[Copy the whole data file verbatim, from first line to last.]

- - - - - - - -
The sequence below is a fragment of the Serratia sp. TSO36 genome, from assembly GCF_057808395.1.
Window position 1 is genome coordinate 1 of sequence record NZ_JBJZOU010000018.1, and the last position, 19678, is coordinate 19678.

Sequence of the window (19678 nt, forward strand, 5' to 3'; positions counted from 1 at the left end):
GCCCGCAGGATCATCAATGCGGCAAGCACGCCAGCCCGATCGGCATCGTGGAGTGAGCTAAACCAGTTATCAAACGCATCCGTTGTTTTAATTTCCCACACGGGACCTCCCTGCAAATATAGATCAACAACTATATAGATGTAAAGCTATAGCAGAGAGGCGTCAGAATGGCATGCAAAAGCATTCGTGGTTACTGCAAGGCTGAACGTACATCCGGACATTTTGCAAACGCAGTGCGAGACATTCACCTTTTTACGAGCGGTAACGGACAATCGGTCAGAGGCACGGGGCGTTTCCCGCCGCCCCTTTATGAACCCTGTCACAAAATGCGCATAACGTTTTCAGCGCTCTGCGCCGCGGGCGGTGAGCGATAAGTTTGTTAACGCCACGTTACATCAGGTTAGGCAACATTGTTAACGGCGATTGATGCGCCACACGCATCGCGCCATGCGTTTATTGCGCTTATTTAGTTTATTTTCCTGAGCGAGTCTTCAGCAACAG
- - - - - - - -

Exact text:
The sequence below is a fragment of the Serratia sp. TSO36 genome, from assembly GCF_057808395.1.
Window position 1 is genome coordinate 1 of sequence record NZ_JBJZOU010000018.1, and the last position, 19678, is coordinate 19678.

Sequence of the window (19678 nt, forward strand, 5' to 3'; positions counted from 1 at the left end):
GCCCGCAGGATCATCAATGCGGCAAGCACGCCAGCCCGATCGGCATCGTGGAGTGAGCTAAACCAGTTATCAAACGCATCCGTTGTTTTAATTTCCCACACGGGACCTCCCTGCAAATATAGATCAACAACTATATAGATGTAAAGCTATAGCAGAGAGGCGTCAGAATGGCATGCAAAAGCATTCGTGGTTACTGCAAGGCTGAACGTACATCCGGACATTTTGCAAACGCAGTGCGAGACATTCACCTTTTTACGAGCGGTAACGGACAATCGGTCAGAGGCACGGGGCGTTTCCCGCCGCCCCTTTATGAACCCTGTCACAAAATGCGCATAACGTTTTCAGCGCTCTGCGCCGCGGGCGGTGAGCGATAAGTTTGTTAACGCCACGTTACATCAGGTTAGGCAACATTGTTAACGGCGATTGATGCGCCACACGCATCGCGCCATGCGTTTATTGCGCTTATTTAGTTTATTTTCCTGAGCGAGTCTTCAGCAACAG